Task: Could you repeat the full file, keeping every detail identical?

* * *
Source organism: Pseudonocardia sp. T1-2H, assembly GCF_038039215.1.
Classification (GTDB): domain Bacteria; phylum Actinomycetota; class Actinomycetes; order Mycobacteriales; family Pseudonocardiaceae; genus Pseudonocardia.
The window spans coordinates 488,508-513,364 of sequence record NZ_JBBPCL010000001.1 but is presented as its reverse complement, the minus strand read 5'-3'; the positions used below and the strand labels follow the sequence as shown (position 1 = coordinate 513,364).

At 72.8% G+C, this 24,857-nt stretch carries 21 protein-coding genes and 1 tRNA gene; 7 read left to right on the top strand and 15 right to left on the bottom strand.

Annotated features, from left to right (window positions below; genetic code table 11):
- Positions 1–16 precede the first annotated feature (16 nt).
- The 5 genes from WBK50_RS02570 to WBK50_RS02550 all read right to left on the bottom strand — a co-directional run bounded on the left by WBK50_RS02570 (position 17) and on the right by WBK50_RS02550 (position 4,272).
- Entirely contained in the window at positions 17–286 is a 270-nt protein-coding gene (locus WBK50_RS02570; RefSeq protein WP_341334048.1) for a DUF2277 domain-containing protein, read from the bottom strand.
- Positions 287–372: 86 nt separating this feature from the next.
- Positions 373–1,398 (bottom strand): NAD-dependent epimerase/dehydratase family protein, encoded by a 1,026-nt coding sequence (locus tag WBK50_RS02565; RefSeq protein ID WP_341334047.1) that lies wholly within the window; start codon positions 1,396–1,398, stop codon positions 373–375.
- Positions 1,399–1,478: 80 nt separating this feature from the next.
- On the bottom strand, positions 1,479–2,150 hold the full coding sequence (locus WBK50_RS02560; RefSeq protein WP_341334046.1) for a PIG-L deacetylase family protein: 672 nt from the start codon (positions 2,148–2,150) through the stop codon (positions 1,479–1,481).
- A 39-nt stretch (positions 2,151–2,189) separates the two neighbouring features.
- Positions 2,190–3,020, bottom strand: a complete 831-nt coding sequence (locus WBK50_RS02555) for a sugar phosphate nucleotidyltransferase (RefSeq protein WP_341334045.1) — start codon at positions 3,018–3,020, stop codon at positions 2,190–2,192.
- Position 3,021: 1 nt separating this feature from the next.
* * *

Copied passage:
Source organism: Pseudonocardia sp. T1-2H, assembly GCF_038039215.1.
Classification (GTDB): domain Bacteria; phylum Actinomycetota; class Actinomycetes; order Mycobacteriales; family Pseudonocardiaceae; genus Pseudonocardia.
The window spans coordinates 488,508-513,364 of sequence record NZ_JBBPCL010000001.1 but is presented as its reverse complement, the minus strand read 5'-3'; the positions used below and the strand labels follow the sequence as shown (position 1 = coordinate 513,364).

At 72.8% G+C, this 24,857-nt stretch carries 21 protein-coding genes and 1 tRNA gene; 7 read left to right on the top strand and 15 right to left on the bottom strand.

Annotated features, from left to right (window positions below; genetic code table 11):
- Positions 1–16 precede the first annotated feature (16 nt).
- The 5 genes from WBK50_RS02570 to WBK50_RS02550 all read right to left on the bottom strand — a co-directional run bounded on the left by WBK50_RS02570 (position 17) and on the right by WBK50_RS02550 (position 4,272).
- Entirely contained in the window at positions 17–286 is a 270-nt protein-coding gene (locus WBK50_RS02570; RefSeq protein WP_341334048.1) for a DUF2277 domain-containing protein, read from the bottom strand.
- Positions 287–372: 86 nt separating this feature from the next.
- Positions 373–1,398 (bottom strand): NAD-dependent epimerase/dehydratase family protein, encoded by a 1,026-nt coding sequence (locus tag WBK50_RS02565; RefSeq protein ID WP_341334047.1) that lies wholly within the window; start codon positions 1,396–1,398, stop codon positions 373–375.
- Positions 1,399–1,478: 80 nt separating this feature from the next.
- On the bottom strand, positions 1,479–2,150 hold the full coding sequence (locus WBK50_RS02560; RefSeq protein WP_341334046.1) for a PIG-L deacetylase family protein: 672 nt from the start codon (positions 2,148–2,150) through the stop codon (positions 1,479–1,481).
- A 39-nt stretch (positions 2,151–2,189) separates the two neighbouring features.
- Positions 2,190–3,020, bottom strand: a complete 831-nt coding sequence (locus WBK50_RS02555) for a sugar phosphate nucleotidyltransferase (RefSeq protein WP_341334045.1) — start codon at positions 3,018–3,020, stop codon at positions 2,190–2,192.
- Position 3,021: 1 nt separating this feature from the next.